As a result, when Titanic sank, over a thousand passengers and crew were still on board. Almost all those who jumped or fell into the water either drowned or died within minutes due to the effects of cold shock and incapacitation. RMS Carpathia arrived on the scene about an hour and a half after the sinking and rescued the last of the survivors by 09:15 on 15 April, some nine and a half hours after the collision. The disaster shocked the world and caused widespread outrage over the lack of lifeboats, lax regulations, and the unequal treatment of the three passenger classes during the evacuation. Subsequent inquiries recommended sweeping changes to maritime regulations, leading to the establishment in 1914 of the International Convention for the Safety of Life at Sea (SOLAS).


Titanic on sea trials, 2 April 1912

At the time of her entry into service on 2 April 1912, Royal Mail Ship (RMS) Titanic was the second of three[b] Olympic-class ocean liner sister ships, and was the largest ship in the world. She and her sister, RMS Olympic, were almost one and a half times the gross register tonnage of Cunard's RMS Lusitania and RMS Mauretania, the previous record holders, and were nearly 100 feet (30 m) longer.[2] Titanic could carry 3,547 people in speed and comfort,[3] and was built on an unprecedented scale. Her reciprocating engines were the largest that had ever been built, standing 40 feet (12 m) high and with cylinders 9 feet (2.7 m) in diameter requiring the burning of 600 long tons (610 t) of coal per day.[3]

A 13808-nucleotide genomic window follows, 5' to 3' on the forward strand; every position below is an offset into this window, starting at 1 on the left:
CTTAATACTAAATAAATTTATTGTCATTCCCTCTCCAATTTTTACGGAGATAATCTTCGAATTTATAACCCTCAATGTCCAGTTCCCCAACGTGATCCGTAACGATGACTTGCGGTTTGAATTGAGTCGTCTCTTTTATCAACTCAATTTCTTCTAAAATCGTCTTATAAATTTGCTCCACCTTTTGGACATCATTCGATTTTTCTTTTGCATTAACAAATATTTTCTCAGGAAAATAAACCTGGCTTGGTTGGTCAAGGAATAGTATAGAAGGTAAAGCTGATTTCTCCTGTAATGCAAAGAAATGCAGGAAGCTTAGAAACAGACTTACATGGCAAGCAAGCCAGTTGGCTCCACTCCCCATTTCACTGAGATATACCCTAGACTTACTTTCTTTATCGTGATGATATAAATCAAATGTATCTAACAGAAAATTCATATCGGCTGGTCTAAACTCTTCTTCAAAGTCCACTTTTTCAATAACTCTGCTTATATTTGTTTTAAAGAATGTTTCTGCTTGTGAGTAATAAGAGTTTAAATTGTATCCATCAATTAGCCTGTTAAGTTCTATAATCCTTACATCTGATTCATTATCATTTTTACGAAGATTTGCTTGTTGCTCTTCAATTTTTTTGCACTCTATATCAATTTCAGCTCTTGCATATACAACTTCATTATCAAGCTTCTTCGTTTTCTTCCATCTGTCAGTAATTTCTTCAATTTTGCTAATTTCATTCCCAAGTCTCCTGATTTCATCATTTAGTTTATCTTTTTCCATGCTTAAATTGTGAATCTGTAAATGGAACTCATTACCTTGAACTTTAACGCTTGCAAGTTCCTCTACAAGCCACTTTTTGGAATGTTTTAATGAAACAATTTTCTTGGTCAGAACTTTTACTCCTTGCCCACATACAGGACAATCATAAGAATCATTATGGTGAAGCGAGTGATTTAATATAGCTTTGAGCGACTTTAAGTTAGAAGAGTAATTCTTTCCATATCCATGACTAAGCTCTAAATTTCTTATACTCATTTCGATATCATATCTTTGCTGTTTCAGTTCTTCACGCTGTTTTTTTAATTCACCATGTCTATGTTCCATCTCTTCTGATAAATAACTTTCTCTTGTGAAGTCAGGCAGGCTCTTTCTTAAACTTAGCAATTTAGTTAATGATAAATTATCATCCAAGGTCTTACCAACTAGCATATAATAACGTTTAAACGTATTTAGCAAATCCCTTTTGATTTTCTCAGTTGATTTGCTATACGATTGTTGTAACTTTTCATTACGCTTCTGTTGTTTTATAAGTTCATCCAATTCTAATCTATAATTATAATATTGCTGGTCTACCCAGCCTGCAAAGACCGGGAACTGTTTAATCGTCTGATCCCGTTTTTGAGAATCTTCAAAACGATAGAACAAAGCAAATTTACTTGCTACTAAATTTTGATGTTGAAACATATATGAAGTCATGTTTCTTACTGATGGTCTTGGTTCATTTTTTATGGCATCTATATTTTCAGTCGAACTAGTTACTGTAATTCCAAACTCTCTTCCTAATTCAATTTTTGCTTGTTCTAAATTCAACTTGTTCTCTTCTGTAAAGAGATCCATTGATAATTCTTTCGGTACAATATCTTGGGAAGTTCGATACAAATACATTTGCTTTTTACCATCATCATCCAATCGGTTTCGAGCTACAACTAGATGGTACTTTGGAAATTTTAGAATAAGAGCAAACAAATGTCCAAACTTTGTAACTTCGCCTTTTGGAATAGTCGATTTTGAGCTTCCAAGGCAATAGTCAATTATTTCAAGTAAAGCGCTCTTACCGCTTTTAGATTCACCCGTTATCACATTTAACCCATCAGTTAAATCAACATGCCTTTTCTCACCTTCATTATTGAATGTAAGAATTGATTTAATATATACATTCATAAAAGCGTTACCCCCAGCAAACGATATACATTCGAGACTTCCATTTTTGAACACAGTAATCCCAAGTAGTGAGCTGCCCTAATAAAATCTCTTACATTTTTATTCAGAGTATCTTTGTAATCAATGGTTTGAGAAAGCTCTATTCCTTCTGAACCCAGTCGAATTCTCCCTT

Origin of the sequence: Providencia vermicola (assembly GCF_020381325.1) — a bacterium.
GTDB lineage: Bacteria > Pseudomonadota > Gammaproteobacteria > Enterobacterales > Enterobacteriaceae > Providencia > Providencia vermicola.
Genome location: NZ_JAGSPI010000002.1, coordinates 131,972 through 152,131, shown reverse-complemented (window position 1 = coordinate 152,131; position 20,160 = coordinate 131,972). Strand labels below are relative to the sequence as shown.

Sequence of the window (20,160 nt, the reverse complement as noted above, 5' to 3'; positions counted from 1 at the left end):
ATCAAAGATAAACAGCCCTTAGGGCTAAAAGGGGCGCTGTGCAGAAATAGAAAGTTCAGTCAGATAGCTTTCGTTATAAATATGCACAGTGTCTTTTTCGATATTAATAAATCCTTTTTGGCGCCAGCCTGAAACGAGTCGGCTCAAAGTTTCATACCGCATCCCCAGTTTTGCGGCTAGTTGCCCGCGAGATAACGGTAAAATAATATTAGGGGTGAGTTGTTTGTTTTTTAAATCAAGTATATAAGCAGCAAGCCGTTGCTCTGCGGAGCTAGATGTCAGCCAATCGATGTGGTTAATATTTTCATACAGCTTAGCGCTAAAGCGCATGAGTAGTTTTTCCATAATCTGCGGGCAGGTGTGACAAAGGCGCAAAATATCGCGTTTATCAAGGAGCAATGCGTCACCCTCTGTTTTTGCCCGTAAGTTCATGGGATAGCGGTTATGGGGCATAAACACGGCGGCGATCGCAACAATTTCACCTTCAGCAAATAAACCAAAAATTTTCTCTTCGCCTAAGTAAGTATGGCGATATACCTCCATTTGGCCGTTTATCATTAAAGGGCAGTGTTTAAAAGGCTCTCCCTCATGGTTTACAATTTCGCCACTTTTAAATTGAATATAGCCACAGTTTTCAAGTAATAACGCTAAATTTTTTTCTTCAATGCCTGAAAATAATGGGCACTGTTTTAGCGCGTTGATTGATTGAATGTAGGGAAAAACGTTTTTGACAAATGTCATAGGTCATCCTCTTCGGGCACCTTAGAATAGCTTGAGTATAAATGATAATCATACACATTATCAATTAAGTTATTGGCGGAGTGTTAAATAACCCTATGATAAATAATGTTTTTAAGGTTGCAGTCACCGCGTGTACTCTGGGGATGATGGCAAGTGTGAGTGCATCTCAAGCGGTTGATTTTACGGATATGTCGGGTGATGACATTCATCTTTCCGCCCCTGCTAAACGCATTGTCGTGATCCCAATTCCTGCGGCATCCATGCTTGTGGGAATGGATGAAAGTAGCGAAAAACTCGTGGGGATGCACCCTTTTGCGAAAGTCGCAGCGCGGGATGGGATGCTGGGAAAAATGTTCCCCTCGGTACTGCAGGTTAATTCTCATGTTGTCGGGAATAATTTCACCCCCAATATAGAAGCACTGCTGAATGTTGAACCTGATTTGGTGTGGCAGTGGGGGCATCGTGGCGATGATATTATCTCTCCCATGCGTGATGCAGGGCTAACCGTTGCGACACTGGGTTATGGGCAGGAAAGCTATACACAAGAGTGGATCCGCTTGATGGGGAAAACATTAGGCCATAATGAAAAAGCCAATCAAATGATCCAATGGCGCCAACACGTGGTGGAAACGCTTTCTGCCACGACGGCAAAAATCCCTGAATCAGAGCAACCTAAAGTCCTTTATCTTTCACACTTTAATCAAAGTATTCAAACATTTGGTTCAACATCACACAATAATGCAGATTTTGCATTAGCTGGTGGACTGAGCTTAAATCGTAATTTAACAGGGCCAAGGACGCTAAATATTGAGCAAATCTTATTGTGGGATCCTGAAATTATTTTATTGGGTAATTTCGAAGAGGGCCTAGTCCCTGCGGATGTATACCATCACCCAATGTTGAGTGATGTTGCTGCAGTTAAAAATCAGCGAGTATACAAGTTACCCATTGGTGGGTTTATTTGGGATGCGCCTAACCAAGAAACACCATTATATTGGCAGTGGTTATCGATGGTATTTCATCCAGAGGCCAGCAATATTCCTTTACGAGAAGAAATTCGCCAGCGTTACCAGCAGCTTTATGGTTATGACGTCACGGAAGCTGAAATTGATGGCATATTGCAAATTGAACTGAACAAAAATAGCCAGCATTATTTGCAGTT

Her passenger accommodation, especially the First Class section, was said to be "of unrivalled extent and magnificence",[4] indicated by the fares that First Class accommodation commanded. The Parlour Suites (the most expensive and most luxurious suites on the ship) with private promenade cost over $4,350 (equivalent to $113,000 today)[5] for a one-way transatlantic passage. Even Third Class, though considerably less luxurious than Second and First Classes, was unusually comfortable by contemporary standards and was supplied with plentiful quantities of good food, providing her passengers with better conditions than many of them had experienced at home.[4]